You’re too busy to read more than this intro paragraph. We all are. Your interest might get piqued enough to skim, but you can’t read the full thing. Our lives all resemble the White Rabbit, constantly late for our next thing, never enjoying the current thing. You feel simultaneously super productive and yet never productive enough to be satisfied. You yearn for a Jarvis that can automate the mundane aspects of your projects, and yet the prospect of building a Jarvis causes anxiety about not having enough time for yet another project. You see another YouTuber showing off not only a great build but also impressive video production and editing skills. You are suffering from Time Debt, and the solution requires as much discipline and tenacity as escaping from financial debt.
Giving the Problem a Name
Time debt is defined as not having enough time to complete all your commitments before their deadlines. Your commitments are not only the projects you’re working on, but also the things you feel like you should be working on, or things you’d like to do; anything that’s causing you stress. I’ve been dealing with this for years, mostly unsuccessfully. Financially, I’m stable and savvy and make good decisions. Technically, I’m competent in my fields and generally choose solutions that are scalable and repeatable. How I handle time, though, has always been a challenge. I struggle to say no to new projects, and I underestimate the amount of time a project will take. Symptoms include:
- Constant stress and anxiety
- Always borrowing time from things you’d rather do to work on pressing needs or projects or chores
- There’s never enough time to do what you want
- Trying to optimize everything to fit it all in
- Never enjoying the moment, always thinking about what’s next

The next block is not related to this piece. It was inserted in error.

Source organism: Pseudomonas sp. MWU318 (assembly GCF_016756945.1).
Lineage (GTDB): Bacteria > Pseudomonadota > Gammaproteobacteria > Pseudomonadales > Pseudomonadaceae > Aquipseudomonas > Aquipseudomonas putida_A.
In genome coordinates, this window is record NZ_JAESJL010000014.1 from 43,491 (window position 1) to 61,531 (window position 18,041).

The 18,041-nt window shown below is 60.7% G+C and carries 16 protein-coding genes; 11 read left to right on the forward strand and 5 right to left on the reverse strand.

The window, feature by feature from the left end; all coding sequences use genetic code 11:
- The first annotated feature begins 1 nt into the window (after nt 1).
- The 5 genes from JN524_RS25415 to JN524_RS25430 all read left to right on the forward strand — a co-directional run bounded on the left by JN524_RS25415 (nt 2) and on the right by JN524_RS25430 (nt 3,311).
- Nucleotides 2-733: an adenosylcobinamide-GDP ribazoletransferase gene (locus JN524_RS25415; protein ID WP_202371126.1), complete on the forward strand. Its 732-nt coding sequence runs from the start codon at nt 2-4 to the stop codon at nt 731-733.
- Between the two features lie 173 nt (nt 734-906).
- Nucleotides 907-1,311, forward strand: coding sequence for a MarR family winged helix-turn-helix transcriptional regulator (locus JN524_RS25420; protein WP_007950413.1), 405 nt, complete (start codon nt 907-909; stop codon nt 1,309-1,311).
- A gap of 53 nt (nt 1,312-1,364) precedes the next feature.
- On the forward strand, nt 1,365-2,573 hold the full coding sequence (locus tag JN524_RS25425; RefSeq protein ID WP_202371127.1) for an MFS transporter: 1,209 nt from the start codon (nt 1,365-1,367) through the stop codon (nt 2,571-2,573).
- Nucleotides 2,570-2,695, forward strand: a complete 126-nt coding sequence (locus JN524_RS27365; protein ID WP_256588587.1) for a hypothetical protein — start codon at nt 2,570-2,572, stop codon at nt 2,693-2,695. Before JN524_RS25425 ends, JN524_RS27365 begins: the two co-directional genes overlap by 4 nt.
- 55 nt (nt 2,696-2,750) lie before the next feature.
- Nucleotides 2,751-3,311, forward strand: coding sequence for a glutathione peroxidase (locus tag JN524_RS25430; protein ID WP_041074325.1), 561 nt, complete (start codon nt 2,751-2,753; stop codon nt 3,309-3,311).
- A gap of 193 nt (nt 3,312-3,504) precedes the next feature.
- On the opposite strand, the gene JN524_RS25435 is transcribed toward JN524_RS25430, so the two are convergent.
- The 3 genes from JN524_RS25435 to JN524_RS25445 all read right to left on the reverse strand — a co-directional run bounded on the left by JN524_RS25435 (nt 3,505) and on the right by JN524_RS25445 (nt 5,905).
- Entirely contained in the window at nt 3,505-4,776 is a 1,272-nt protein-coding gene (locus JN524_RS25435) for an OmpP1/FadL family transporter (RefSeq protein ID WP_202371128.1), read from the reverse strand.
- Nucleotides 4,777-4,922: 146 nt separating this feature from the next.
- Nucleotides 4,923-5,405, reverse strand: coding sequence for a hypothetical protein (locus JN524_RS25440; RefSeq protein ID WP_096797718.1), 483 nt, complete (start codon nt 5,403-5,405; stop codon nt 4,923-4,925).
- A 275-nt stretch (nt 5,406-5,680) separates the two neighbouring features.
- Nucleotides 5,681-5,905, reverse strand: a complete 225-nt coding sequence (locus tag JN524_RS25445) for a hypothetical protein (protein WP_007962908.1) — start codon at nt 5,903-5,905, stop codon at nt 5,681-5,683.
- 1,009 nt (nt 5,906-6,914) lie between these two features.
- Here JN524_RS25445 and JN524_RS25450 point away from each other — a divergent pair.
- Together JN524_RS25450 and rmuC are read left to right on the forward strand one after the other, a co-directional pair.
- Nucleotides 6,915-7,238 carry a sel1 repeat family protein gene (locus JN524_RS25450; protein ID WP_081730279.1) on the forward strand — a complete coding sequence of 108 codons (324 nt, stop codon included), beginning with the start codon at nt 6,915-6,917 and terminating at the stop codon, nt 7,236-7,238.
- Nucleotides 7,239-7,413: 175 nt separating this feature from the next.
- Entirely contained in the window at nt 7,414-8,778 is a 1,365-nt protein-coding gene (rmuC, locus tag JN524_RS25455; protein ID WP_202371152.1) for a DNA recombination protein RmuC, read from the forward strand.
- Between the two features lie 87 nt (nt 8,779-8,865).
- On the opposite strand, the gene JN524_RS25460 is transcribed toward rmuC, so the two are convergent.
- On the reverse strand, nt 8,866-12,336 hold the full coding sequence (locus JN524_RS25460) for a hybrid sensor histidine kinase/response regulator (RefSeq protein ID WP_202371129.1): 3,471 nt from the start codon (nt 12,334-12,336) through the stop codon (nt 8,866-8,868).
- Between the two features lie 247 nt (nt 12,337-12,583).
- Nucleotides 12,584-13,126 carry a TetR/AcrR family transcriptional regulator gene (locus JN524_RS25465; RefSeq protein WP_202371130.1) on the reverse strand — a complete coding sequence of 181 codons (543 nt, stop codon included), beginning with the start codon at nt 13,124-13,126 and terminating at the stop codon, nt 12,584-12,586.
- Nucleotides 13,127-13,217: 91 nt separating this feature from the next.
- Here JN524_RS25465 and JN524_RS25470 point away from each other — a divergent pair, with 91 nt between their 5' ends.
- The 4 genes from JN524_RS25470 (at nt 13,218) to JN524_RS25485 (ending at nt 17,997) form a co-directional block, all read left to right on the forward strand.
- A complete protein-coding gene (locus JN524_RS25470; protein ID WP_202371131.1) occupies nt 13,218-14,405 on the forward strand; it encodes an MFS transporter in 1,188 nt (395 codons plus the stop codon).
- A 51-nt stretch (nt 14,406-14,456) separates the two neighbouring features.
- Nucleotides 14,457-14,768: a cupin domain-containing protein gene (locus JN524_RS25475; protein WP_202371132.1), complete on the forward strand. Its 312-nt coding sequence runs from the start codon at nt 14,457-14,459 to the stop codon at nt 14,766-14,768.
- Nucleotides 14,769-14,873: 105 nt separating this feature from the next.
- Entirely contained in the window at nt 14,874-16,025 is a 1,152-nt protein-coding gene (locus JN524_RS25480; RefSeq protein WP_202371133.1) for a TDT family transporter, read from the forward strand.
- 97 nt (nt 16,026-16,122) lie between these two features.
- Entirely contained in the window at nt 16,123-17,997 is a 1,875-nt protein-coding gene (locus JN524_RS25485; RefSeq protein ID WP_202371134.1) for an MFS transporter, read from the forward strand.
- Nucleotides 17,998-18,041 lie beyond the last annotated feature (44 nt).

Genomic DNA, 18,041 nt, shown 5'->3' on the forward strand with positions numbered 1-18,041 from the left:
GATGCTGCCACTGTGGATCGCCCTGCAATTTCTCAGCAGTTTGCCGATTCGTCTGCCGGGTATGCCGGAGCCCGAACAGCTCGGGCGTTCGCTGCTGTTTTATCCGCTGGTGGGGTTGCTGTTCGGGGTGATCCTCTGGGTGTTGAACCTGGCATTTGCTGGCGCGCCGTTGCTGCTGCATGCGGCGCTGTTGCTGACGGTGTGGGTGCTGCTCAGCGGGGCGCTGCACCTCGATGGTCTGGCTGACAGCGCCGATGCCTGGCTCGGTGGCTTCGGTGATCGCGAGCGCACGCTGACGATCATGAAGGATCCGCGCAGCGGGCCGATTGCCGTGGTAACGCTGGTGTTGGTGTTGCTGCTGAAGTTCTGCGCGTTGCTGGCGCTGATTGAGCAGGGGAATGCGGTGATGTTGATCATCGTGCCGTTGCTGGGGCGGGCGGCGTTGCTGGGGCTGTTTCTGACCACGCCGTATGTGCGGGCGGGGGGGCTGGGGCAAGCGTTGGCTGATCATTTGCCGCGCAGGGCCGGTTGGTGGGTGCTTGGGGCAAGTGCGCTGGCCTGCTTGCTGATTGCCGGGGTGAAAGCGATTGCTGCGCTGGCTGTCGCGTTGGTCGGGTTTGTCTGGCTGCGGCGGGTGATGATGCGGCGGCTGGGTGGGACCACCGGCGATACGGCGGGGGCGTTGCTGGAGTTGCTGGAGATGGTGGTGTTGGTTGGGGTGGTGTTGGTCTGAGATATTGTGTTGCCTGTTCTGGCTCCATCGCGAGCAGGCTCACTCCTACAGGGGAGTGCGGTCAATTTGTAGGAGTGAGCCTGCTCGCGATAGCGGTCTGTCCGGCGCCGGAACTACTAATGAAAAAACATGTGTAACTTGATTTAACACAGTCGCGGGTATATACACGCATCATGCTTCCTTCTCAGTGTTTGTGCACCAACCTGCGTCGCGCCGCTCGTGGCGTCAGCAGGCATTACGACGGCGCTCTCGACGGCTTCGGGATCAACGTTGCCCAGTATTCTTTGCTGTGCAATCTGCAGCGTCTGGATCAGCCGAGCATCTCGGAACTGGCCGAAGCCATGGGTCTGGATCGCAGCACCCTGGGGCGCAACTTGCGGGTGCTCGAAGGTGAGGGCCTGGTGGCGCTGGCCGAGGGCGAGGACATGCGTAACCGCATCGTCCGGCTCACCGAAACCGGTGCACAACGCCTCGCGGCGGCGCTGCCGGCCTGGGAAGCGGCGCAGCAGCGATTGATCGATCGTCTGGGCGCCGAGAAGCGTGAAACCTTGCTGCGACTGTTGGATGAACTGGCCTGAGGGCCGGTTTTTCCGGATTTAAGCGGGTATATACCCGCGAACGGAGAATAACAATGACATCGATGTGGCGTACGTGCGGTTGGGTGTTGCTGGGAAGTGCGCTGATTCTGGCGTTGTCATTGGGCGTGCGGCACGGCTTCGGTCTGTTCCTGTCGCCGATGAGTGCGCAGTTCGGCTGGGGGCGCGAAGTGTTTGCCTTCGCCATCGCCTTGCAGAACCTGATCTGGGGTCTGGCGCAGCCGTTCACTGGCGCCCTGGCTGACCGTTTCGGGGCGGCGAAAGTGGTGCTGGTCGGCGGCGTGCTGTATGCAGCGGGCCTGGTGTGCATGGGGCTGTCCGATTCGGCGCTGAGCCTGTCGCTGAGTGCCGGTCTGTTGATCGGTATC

How it Happens
“You know what would be neat? …”, “I bet you could…”, “I should fix this thing.” Around my house there is a mantra of “No New Projects” because I know that if I didn’t say that I’d be taking on WAY more than I’m capable of handling. When thinking about time debt, think about its equivalent in finance. You get into debt by spending or committing more than you have, and you solve that by either reducing your expenses or increasing your income. When you commit to a project, or underestimate how long it will take, you’re writing a big check that there may not be enough time to cash, and your optimism or confidence fool you into thinking it can still be done. Essentially, you are your own worst enemy when it comes to time debt.
Oddly enough, even though few people talk about time debt, the solution is exactly the same as solving financial debt, and all of the tools work exactly the same. Some of them even work in reverse (for example, you get out of financial debt by doing stuff yourself, and you get out of time debt by paying someone to do things you don’t have time for).
The first step is to determine the extent of your problem. List all of your commitments and their values; how much time are you expected to spend on this. Not how much you do spend, but how much would be the right amount. This list has to include everything, from sleeping to preparing dinner, to the solid hour of Hackaday browsing per day. This can take a few days to compile as stuff pops up. Every project you want to do, skill you want to learn, if it’s causing you anxiety that it’s not getting done, then it goes on the list. If you have more than 24 hours of commitments per day, you are in debt.
Next, identify your values. Your goal is to match your time to your values and eliminate the rest. This is things like sleep, stable income, friends, family, hobbies. There’s also overhead. In the finance world this overhead is taxes. In time debt, it’s the things like house cleaning and flossing.
Now comes prioritization. Everything gets categorized as important/not important, and urgent/not urgent. Things that are important and urgent get done soon. Things that are not important; why are they causing you grief? If it aligns with your values, keep it, and if not, then let it go.